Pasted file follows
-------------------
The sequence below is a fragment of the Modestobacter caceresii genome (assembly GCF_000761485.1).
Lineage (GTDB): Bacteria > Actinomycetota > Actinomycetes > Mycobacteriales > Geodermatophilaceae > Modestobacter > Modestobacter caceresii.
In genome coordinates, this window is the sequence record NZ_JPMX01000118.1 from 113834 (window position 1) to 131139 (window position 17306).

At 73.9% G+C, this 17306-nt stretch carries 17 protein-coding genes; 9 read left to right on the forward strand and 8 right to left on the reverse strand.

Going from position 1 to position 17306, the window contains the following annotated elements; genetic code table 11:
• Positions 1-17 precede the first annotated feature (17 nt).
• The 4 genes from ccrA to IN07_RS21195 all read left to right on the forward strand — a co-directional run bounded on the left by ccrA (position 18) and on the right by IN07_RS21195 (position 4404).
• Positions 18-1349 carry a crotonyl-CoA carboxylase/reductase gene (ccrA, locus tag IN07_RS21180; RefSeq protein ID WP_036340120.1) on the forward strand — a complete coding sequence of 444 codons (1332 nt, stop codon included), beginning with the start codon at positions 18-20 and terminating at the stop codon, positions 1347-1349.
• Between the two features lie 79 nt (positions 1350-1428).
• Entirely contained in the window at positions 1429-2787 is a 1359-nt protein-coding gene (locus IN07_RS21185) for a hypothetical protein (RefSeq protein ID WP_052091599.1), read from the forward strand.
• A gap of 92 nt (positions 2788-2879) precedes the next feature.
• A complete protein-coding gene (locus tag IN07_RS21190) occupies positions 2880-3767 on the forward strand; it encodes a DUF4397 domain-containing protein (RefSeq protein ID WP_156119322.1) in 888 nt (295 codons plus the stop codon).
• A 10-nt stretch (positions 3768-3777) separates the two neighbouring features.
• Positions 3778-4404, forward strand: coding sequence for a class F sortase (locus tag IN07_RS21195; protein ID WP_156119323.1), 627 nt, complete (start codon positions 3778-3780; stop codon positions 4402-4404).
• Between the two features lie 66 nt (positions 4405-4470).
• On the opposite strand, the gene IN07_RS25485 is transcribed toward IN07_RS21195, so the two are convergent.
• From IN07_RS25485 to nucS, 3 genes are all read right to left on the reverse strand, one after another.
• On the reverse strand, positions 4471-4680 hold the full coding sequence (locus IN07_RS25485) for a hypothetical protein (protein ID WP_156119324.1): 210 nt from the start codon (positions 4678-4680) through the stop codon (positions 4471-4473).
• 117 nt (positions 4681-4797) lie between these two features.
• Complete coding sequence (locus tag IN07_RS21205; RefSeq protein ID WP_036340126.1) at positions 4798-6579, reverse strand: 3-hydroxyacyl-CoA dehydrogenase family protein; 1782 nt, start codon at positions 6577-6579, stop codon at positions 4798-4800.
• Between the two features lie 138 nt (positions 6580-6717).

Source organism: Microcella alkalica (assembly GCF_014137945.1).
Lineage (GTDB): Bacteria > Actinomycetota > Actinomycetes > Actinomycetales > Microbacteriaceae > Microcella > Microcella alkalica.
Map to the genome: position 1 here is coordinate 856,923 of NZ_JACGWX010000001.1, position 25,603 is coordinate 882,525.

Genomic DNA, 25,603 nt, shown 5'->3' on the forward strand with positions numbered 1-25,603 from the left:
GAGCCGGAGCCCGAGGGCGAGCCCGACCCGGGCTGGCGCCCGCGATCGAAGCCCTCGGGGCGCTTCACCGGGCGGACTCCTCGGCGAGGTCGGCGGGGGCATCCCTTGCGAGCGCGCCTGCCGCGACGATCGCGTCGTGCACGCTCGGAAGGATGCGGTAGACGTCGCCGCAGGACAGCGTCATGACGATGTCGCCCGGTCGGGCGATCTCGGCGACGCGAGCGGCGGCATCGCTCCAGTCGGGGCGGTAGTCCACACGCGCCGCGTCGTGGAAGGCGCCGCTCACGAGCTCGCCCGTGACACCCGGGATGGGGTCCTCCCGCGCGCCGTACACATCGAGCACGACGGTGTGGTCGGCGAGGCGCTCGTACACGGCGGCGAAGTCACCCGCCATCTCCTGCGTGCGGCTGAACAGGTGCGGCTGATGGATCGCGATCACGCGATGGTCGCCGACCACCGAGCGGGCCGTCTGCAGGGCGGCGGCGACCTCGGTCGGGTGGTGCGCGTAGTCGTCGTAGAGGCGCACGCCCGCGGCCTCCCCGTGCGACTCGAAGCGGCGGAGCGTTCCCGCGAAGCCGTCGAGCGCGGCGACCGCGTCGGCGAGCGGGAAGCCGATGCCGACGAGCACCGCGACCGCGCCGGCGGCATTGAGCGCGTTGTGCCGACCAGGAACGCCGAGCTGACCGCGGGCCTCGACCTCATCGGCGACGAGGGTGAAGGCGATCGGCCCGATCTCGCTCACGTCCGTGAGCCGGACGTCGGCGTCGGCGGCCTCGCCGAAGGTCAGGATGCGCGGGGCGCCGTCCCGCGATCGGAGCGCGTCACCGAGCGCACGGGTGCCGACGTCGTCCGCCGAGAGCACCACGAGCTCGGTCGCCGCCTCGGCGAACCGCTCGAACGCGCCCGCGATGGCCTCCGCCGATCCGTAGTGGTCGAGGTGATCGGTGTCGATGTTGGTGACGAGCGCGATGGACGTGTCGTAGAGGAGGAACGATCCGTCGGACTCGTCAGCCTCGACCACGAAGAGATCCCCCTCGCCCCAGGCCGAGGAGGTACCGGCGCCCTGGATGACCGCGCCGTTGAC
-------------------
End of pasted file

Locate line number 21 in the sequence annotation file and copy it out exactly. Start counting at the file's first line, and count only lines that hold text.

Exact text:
• Between the two features lie 138 nt (positions 6580-6717).